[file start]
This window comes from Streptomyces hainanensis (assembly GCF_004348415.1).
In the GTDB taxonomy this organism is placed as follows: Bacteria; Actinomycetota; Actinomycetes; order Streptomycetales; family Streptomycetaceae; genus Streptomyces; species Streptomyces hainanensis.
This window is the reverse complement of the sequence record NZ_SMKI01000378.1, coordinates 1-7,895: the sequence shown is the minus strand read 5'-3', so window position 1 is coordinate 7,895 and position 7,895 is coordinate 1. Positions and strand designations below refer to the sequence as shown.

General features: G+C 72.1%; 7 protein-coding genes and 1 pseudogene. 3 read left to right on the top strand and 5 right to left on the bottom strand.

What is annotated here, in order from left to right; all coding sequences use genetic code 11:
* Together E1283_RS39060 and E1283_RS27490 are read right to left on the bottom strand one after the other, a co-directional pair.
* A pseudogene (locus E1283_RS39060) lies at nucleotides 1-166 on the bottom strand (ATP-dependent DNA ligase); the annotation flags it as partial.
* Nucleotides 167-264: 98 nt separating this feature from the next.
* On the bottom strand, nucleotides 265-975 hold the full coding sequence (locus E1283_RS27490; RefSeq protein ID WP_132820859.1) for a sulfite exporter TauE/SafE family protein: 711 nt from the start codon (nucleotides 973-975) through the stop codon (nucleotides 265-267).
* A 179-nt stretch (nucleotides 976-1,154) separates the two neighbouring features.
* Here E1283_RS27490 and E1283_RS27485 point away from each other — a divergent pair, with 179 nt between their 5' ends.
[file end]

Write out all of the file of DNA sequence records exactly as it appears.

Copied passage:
This window comes from Streptomyces hainanensis (assembly GCF_004348415.1).
In the GTDB taxonomy this organism is placed as follows: Bacteria; Actinomycetota; Actinomycetes; order Streptomycetales; family Streptomycetaceae; genus Streptomyces; species Streptomyces hainanensis.
This window is the reverse complement of the sequence record NZ_SMKI01000378.1, coordinates 1-7,895: the sequence shown is the minus strand read 5'-3', so window position 1 is coordinate 7,895 and position 7,895 is coordinate 1. Positions and strand designations below refer to the sequence as shown.

General features: G+C 72.1%; 7 protein-coding genes and 1 pseudogene. 3 read left to right on the top strand and 5 right to left on the bottom strand.

What is annotated here, in order from left to right; all coding sequences use genetic code 11:
* Together E1283_RS39060 and E1283_RS27490 are read right to left on the bottom strand one after the other, a co-directional pair.
* A pseudogene (locus E1283_RS39060) lies at nucleotides 1-166 on the bottom strand (ATP-dependent DNA ligase); the annotation flags it as partial.
* Nucleotides 167-264: 98 nt separating this feature from the next.
* On the bottom strand, nucleotides 265-975 hold the full coding sequence (locus E1283_RS27490; RefSeq protein ID WP_132820859.1) for a sulfite exporter TauE/SafE family protein: 711 nt from the start codon (nucleotides 973-975) through the stop codon (nucleotides 265-267).
* A 179-nt stretch (nucleotides 976-1,154) separates the two neighbouring features.
* Here E1283_RS27490 and E1283_RS27485 point away from each other — a divergent pair, with 179 nt between their 5' ends.